Despite the small mixing between light and heavy neutrinos, new interaction terms between the physical heavy neutrinos (plus the associated leptons) and the weak gauge bosons of the SM (W and Z) are induced. Further, the model also contains an extra gauge boson (hereafter denoted by Z′), corresponding to a now broken (B−L) gauge symmetry, and an extra SM singlet Higgs scalar (denoted by H′), responsible for it, which is heavier than its SM counterpart. So, the phenomenological consequences are numerous. Firstly, the lightest heavy neutrinos can now be copiously (pair) produced via Z′ exchange at the LHC (Huitu et al., 2008; Basso et al., 2009). Secondly, the Higgs sector of the model (hence the specific light H signal accessible at the LHC, hinting a mass of 125 GeV) is now perturbed by the presence of a heavy state, the H′ (Emam and Khalil, 2007; Basso et al., 2010, 2011). Further, in this class of models, in addition to SM-like decay channels, either or both Higgs bosons can decay in genuine (B−L) final states, like heavy neutrino and/or Z′ pairs, with sizable rates. This opens up then the intriguing possibility of all the new states predicted by such a (B−L) model being simultaneously detected at the LHC (Basso et al., 2011) [see also (Fileviez Perez et al., 2009; Aguilar-Saavedra, 2010; Majee and Sahu, 2010)].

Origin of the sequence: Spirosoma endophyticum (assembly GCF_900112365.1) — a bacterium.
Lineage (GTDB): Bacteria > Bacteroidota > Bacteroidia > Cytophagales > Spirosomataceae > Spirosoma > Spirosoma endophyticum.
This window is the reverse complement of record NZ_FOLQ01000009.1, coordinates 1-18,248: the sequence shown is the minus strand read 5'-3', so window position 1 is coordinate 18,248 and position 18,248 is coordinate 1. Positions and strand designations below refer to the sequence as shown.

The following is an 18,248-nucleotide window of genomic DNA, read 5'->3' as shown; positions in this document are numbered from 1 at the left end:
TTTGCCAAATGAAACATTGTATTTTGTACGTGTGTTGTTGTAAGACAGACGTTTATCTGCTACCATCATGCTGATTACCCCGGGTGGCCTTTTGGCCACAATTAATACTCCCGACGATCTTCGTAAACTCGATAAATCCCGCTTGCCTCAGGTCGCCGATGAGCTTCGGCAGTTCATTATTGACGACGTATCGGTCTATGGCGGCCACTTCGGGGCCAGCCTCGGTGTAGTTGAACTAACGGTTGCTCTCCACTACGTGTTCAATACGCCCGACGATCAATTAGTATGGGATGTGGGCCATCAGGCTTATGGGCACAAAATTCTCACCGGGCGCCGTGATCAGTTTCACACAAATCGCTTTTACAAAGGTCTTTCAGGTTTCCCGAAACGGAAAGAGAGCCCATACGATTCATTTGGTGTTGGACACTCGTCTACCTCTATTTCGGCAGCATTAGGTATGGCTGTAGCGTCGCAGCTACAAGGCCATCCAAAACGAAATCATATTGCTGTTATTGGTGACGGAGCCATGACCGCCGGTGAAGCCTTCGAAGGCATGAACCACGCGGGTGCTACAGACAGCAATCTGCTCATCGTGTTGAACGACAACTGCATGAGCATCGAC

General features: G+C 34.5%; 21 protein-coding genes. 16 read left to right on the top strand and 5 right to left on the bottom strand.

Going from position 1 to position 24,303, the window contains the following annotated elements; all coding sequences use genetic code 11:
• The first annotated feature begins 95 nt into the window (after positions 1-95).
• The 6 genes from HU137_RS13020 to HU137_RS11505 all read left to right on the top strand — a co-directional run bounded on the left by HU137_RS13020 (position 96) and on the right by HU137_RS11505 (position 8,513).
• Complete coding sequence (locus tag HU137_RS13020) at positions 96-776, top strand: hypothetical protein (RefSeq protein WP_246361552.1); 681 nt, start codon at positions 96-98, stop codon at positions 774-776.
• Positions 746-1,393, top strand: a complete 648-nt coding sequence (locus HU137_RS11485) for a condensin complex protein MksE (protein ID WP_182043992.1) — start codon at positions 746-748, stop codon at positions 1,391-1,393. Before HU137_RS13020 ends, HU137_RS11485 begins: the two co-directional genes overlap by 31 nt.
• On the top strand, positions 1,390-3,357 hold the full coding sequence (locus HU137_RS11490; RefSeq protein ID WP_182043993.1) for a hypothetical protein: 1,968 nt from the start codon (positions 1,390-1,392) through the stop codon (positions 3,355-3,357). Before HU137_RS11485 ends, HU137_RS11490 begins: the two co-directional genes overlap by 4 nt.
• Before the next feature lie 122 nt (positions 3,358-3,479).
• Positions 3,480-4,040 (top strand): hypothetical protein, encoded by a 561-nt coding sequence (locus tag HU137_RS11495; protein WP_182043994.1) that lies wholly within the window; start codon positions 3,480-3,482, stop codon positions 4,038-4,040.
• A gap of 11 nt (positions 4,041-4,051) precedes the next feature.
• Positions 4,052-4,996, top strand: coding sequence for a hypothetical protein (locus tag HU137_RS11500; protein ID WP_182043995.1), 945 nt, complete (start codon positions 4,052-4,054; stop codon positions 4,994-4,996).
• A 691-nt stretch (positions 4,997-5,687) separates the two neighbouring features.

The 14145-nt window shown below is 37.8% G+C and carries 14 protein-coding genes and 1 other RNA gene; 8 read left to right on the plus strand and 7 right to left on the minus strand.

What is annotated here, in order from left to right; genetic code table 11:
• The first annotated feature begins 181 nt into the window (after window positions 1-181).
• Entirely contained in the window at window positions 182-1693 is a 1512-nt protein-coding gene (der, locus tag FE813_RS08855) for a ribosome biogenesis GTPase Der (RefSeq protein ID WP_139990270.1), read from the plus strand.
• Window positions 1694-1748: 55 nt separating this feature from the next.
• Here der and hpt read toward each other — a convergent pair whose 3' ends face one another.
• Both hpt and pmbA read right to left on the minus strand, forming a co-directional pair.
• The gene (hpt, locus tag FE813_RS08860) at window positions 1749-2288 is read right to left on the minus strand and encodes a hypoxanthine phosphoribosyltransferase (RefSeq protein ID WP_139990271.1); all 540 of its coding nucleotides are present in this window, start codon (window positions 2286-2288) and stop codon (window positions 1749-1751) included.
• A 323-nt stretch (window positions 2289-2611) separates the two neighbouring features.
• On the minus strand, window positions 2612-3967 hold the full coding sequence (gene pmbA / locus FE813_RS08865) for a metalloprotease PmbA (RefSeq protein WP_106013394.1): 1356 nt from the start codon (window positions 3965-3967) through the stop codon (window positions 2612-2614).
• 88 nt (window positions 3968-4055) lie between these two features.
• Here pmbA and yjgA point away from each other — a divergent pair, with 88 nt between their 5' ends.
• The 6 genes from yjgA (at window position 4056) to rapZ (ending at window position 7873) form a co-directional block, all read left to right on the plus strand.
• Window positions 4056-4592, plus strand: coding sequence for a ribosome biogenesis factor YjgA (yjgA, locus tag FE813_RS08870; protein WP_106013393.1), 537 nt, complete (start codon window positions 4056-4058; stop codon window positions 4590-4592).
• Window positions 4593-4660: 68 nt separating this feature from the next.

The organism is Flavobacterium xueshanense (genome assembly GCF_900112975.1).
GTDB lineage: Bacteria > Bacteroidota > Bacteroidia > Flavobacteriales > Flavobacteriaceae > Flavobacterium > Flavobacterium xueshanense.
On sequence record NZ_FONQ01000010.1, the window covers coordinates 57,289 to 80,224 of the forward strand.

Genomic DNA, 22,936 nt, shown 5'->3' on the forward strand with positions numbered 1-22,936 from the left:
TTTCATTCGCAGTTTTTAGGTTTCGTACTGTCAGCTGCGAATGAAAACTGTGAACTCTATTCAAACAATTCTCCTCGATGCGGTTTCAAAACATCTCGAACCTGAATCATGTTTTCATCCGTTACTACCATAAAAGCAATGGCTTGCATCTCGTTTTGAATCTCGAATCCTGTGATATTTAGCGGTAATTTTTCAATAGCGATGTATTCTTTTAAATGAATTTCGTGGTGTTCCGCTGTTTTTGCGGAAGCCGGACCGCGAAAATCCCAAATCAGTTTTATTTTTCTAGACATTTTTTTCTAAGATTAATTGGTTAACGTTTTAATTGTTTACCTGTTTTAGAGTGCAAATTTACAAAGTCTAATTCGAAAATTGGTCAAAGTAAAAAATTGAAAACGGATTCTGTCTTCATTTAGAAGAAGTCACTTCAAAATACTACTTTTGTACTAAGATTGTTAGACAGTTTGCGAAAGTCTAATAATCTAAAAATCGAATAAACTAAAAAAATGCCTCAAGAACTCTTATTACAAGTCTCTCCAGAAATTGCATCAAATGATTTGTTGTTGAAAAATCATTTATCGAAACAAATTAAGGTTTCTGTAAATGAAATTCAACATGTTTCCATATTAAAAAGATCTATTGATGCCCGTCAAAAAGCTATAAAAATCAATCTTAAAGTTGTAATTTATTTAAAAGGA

To stay with the Higgs sector, curiously enough, the same LHC data that revealed a Higgs boson also hint at the possibility that this state is not the SM one, because of a clear enhancement of the di-photon production rate, over and above the SM predictions (assuming a Higgs boson). Here, a version of our (B−L) model supplemented by SUSY may have some light to shed. Firstly, the current experimental hint of a SM-like Higgs boson with mass of 125 GeV is uncomfortably very near the absolute upper limit predicted theoretically by the minimal SUSY model (i.e., the one without additional heavy neutrinos, Z′ boson and singlet Higgs state plus SUSY counterparts), of 130 GeV or so, so as to seem a very fine-tuned solution. Not so, though, in the SUSY version of the (B−L) model, henceforth the (B−L)SSM. A striking example here is the case of the (B−L)SSM with inverse seesaw (Mohapatra and Valle, 1986), whereby, as shown in Elsayed et al. (2012), the one-loop radiative corrections to the lightest SM-like Higgs boson mass, due to the right-handed neutrinos and sneutrinos (their SUSY counterparts) can give an absolute upper limit on it at around 170 GeV. (Needless to say, the possibility that the SM Higgs state had the observed mass would be merely a coincidence, as such a mass is a free parameter). Secondly, the (B−L)SSM can play a crucial role in the explanation of such an enhanced di-photon decay rate, thanks to peculiar contributions to it due to very light staus (the SUSY counterparts of the tau leptons), whose origin is similar to the one in more minimal SUSY models than the (B−L)SSM, yet it occurs under conditions that would more naturally appear at the scale of a Grand Unification Theory (GUT), which physicists are constantly seeking and which they believe being underpinned by SUSY (Basso and Staub, 2012).